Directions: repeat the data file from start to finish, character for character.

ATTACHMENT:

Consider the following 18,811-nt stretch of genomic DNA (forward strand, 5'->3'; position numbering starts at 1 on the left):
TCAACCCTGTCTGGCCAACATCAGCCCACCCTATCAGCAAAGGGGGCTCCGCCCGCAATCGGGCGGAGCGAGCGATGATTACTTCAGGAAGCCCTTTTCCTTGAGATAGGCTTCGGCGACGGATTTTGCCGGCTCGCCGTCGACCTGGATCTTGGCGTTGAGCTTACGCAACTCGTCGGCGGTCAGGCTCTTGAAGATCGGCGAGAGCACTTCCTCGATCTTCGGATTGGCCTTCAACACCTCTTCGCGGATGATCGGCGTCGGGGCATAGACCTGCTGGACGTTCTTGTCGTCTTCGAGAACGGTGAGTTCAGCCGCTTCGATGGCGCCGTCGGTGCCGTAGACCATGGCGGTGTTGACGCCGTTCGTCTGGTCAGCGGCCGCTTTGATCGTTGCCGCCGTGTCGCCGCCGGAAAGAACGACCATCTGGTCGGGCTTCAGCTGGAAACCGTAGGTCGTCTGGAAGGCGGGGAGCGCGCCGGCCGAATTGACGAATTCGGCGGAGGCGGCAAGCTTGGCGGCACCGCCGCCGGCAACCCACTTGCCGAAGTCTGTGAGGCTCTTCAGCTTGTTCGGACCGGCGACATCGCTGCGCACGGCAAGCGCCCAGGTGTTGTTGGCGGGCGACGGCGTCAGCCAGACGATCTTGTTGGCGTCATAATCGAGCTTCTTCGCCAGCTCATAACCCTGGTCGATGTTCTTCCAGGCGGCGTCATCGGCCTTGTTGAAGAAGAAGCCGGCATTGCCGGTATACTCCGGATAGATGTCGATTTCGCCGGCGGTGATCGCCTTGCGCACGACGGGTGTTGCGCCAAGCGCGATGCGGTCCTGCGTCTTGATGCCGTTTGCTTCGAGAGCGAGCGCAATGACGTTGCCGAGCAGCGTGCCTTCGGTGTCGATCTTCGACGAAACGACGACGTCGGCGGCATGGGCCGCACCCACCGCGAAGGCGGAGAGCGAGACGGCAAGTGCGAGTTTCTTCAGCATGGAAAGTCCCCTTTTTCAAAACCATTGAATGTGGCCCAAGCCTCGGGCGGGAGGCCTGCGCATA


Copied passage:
Consider the following 18,811-nt stretch of genomic DNA (forward strand, 5'->3'; position numbering starts at 1 on the left):
TCAACCCTGTCTGGCCAACATCAGCCCACCCTATCAGCAAAGGGGGCTCCGCCCGCAATCGGGCGGAGCGAGCGATGATTACTTCAGGAAGCCCTTTTCCTTGAGATAGGCTTCGGCGACGGATTTTGCCGGCTCGCCGTCGACCTGGATCTTGGCGTTGAGCTTACGCAACTCGTCGGCGGTCAGGCTCTTGAAGATCGGCGAGAGCACTTCCTCGATCTTCGGATTGGCCTTCAACACCTCTTCGCGGATGATCGGCGTCGGGGCATAGACCTGCTGGACGTTCTTGTCGTCTTCGAGAACGGTGAGTTCAGCCGCTTCGATGGCGCCGTCGGTGCCGTAGACCATGGCGGTGTTGACGCCGTTCGTCTGGTCAGCGGCCGCTTTGATCGTTGCCGCCGTGTCGCCGCCGGAAAGAACGACCATCTGGTCGGGCTTCAGCTGGAAACCGTAGGTCGTCTGGAAGGCGGGGAGCGCGCCGGCCGAATTGACGAATTCGGCGGAGGCGGCAAGCTTGGCGGCACCGCCGCCGGCAACCCACTTGCCGAAGTCTGTGAGGCTCTTCAGCTTGTTCGGACCGGCGACATCGCTGCGCACGGCAAGCGCCCAGGTGTTGTTGGCGGGCGACGGCGTCAGCCAGACGATCTTGTTGGCGTCATAATCGAGCTTCTTCGCCAGCTCATAACCCTGGTCGATGTTCTTCCAGGCGGCGTCATCGGCCTTGTTGAAGAAGAAGCCGGCATTGCCGGTATACTCCGGATAGATGTCGATTTCGCCGGCGGTGATCGCCTTGCGCACGACGGGTGTTGCGCCAAGCGCGATGCGGTCCTGCGTCTTGATGCCGTTTGCTTCGAGAGCGAGCGCAATGACGTTGCCGAGCAGCGTGCCTTCGGTGTCGATCTTCGACGAAACGACGACGTCGGCGGCATGGGCCGCACCCACCGCGAAGGCGGAGAGCGAGACGGCAAGTGCGAGTTTCTTCAGCATGGAAAGTCCCCTTTTTCAAAACCATTGAATGTGGCCCAAGCCTCGGGCGGGAGGCCTGCGCATA